26 October 2011
Guest Article - Benefits of Fitness on Cancer Survival
Being diagnosed with cancer can be devastating to one’s emotions and, obviously, one’s general outlook on life. For many, cancer is still perceived to be a terminal illness, which leads to death in a matter of years or even months.
However, thanks to modern medicine, cancer is now often curable if detected early. Even in cases where the cancer has progressed, patients can still hope to add to their life expectancy with proper treatment and a healthy lifestyle.
Importance of Staying Fit as a Cancer Patient
A common misconception is that being physically active when one has been diagnosed with cancer will aggravate the illness. A cancer patient often lacks energy, but recent evidence shows that any physical activity that he or she can manage can be beneficial.
For example, a study in the Journal of the American Medical Association showed that stamina gained from regular exercise can actually lower the risk of death from breast cancer. In the study, women with breast cancer who walked at least three hours a week dramatically dropped their mortality risk by as much as 50%.
Dr. Michelle Holmes of the Harvard Medical School, a lead investigator of the study, suggested that physical activity might lower hormone levels, which suppresses the growth and spread of cancer. Also, because breast cancer often leads to insulin resistance, exercise is beneficial by controlling both blood sugar levels and weight, which improves patient outcomes.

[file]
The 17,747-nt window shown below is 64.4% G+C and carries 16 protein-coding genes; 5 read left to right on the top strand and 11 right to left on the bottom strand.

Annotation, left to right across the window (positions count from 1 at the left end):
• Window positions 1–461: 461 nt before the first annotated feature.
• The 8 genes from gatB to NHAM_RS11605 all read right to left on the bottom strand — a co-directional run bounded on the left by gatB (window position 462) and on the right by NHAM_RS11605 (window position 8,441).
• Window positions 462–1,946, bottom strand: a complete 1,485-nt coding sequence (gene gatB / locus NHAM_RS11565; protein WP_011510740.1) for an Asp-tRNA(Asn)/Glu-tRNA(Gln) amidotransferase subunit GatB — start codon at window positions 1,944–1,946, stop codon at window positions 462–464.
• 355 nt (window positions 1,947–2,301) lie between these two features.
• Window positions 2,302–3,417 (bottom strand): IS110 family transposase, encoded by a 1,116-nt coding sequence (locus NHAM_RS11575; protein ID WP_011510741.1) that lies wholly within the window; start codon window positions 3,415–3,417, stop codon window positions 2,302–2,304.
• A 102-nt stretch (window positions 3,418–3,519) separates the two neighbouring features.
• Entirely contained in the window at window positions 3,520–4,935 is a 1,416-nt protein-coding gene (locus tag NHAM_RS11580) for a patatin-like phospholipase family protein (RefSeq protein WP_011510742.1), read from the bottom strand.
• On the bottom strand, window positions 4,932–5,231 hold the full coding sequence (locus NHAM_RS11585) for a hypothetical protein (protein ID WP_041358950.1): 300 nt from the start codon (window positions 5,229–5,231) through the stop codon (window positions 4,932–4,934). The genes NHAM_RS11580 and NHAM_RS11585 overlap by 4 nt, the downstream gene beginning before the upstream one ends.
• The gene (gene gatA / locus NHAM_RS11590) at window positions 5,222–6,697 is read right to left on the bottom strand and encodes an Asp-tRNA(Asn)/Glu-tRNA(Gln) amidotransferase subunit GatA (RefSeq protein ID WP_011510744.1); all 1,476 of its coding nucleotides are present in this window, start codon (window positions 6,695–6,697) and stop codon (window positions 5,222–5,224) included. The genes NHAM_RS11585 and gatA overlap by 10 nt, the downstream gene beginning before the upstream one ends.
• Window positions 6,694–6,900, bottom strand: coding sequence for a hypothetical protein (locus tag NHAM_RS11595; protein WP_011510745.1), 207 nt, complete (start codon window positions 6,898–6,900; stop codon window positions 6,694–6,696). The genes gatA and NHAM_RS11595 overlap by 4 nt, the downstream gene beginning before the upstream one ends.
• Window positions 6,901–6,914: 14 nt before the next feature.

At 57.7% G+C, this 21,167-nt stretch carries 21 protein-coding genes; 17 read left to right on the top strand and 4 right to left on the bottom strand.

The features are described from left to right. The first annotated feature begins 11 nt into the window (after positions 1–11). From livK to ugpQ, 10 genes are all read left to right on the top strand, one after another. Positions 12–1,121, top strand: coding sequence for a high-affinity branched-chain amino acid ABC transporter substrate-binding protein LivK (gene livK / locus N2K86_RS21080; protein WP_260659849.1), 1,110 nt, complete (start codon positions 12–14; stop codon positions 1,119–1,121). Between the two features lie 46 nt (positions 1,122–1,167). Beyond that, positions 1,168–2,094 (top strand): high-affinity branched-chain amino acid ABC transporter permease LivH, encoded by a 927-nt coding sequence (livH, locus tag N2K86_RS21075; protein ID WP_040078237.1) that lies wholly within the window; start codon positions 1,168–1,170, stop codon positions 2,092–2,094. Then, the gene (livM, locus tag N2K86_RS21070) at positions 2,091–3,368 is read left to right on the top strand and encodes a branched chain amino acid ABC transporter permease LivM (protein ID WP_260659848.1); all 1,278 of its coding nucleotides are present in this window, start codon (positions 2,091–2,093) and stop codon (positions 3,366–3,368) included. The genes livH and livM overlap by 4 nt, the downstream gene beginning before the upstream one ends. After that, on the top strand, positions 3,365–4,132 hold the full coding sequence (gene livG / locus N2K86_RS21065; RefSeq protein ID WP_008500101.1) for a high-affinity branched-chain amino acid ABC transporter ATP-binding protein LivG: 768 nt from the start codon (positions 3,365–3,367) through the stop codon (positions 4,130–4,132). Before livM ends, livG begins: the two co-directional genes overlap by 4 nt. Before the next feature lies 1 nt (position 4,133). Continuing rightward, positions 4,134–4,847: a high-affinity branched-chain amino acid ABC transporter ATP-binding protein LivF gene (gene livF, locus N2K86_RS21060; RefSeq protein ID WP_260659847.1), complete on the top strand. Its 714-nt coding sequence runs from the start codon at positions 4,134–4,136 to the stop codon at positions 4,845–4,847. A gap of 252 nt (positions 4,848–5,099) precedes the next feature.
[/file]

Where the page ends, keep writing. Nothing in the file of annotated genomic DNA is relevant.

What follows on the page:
Former tennis superstar Martina Navratilova affirms that being in condition helped her deal with her cancer. Instead of moping over her cancer diagnosis, she chose to stand up to it and stay active as though the cancer was not there. While she felt the toll of cancer and was more easily fatigued, her fitness routines during her radiation therapy helped her maintain her stamina and positive mindset.
Some Caveats about Fitness Routines for Cancer Patients
One cautionary note is that cancer patients need to be aware of their physical limits and should practice moderation in their exercise routines. Over-vigorous and prolonged exercising could excessively strain the body instead of strengthen it, making it more vulnerable to cancer complications. Consequently, the proper amount of exercise should be one of the topics to discuss with your physician.
Another special case when considering a fitness regiment is mesothelioma, which weakens the lining of the chest and causes shortness of breath. These conditions can worsen through exercise. Moreover, some forms of conventional mesothelioma treatment, such as chemotherapy, can cause extreme fatigue. Consequently, medical practitioners advise that mesothelioma patients start out with low impact exercises, such as walking, light weightlifting, or yoga.
Some symptoms for cancer patients to watch out for during exercise are nausea, vertigo, headache, pain, numbness, blurred vision or weakness during exercise. If experienced, these should be brought up with a physician.
While cancer is obviously a serious condition, it is by no means a death sentence. Modern medical treatment together with maintaining physical fitness can help cancer patients survive the disease and thrive both mentally and physically.
By: David Haas